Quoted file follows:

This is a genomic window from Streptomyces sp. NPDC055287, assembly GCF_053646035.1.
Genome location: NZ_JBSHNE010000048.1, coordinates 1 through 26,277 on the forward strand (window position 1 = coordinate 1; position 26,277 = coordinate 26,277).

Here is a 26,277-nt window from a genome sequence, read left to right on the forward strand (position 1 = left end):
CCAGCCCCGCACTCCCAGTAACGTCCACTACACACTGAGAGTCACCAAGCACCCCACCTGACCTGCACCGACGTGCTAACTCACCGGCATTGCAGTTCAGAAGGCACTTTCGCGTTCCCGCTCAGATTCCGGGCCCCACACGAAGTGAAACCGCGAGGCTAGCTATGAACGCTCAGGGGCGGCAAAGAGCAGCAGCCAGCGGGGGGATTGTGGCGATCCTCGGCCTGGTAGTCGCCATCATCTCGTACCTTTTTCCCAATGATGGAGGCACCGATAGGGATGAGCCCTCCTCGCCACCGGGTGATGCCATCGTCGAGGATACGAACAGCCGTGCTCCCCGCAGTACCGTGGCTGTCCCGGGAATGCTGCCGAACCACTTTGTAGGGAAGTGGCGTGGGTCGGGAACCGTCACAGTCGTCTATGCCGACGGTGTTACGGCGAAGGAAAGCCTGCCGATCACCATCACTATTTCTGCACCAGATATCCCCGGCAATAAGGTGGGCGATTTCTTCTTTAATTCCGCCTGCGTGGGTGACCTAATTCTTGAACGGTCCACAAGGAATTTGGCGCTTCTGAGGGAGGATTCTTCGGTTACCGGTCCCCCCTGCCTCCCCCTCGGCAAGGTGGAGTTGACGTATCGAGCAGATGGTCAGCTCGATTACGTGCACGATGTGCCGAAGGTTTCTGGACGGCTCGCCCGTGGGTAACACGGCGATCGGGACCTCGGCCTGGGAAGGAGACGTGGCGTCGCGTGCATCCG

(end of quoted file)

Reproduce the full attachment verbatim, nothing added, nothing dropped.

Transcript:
This is a genomic window from Streptomyces sp. NPDC055287, assembly GCF_053646035.1.
Genome location: NZ_JBSHNE010000048.1, coordinates 1 through 26,277 on the forward strand (window position 1 = coordinate 1; position 26,277 = coordinate 26,277).

Here is a 26,277-nt window from a genome sequence, read left to right on the forward strand (position 1 = left end):
CCAGCCCCGCACTCCCAGTAACGTCCACTACACACTGAGAGTCACCAAGCACCCCACCTGACCTGCACCGACGTGCTAACTCACCGGCATTGCAGTTCAGAAGGCACTTTCGCGTTCCCGCTCAGATTCCGGGCCCCACACGAAGTGAAACCGCGAGGCTAGCTATGAACGCTCAGGGGCGGCAAAGAGCAGCAGCCAGCGGGGGGATTGTGGCGATCCTCGGCCTGGTAGTCGCCATCATCTCGTACCTTTTTCCCAATGATGGAGGCACCGATAGGGATGAGCCCTCCTCGCCACCGGGTGATGCCATCGTCGAGGATACGAACAGCCGTGCTCCCCGCAGTACCGTGGCTGTCCCGGGAATGCTGCCGAACCACTTTGTAGGGAAGTGGCGTGGGTCGGGAACCGTCACAGTCGTCTATGCCGACGGTGTTACGGCGAAGGAAAGCCTGCCGATCACCATCACTATTTCTGCACCAGATATCCCCGGCAATAAGGTGGGCGATTTCTTCTTTAATTCCGCCTGCGTGGGTGACCTAATTCTTGAACGGTCCACAAGGAATTTGGCGCTTCTGAGGGAGGATTCTTCGGTTACCGGTCCCCCCTGCCTCCCCCTCGGCAAGGTGGAGTTGACGTATCGAGCAGATGGTCAGCTCGATTACGTGCACGATGTGCCGAAGGTTTCTGGACGGCTCGCCCGTGGGTAACACGGCGATCGGGACCTCGGCCTGGGAAGGAGACGTGGCGTCGCGTGCATCCG